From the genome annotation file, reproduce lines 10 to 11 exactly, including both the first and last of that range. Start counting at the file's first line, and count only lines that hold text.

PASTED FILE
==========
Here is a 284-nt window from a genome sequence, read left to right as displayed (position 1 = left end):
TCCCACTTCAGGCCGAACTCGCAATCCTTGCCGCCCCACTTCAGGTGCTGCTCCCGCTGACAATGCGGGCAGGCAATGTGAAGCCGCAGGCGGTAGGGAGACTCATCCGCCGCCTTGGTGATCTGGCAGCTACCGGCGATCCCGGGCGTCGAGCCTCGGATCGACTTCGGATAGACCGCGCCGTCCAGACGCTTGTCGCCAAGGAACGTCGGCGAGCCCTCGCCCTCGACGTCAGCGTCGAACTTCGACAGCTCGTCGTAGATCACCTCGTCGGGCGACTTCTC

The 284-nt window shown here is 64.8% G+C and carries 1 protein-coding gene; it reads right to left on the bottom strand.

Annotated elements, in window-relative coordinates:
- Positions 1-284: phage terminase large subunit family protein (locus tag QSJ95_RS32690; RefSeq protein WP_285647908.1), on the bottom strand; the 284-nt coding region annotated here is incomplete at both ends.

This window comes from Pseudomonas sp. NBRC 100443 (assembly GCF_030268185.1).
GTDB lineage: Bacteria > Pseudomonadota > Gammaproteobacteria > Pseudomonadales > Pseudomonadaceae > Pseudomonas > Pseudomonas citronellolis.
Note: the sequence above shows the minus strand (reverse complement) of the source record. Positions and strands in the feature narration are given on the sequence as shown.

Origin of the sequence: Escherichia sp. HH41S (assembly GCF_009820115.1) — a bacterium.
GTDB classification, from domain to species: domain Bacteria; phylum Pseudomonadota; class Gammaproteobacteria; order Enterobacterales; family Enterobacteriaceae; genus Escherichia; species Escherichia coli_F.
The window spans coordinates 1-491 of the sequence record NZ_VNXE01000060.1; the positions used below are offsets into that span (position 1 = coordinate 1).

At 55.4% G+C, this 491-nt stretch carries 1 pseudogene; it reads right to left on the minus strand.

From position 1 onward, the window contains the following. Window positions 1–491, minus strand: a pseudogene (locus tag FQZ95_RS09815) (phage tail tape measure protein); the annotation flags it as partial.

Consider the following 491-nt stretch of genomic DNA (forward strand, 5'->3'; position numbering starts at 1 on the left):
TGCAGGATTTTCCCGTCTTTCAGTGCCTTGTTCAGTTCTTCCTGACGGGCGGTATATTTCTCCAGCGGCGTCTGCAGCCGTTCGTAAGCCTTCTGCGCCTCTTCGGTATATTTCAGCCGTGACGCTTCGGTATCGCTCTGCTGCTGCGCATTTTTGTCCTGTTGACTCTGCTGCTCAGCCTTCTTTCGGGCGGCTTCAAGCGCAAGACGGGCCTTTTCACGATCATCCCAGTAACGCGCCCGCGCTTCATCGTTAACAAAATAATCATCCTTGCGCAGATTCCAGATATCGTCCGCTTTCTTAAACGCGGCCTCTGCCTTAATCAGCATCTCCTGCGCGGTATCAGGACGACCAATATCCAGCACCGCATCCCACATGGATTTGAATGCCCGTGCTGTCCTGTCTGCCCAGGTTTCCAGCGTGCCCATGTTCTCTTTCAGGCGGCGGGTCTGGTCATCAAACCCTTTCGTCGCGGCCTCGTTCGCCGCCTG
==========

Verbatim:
GTDB classification, from domain to species: domain Bacteria; phylum Pseudomonadota; class Gammaproteobacteria; order Enterobacterales; family Enterobacteriaceae; genus Escherichia; species Escherichia coli_F.
The window spans coordinates 1-491 of the sequence record NZ_VNXE01000060.1; the positions used below are offsets into that span (position 1 = coordinate 1).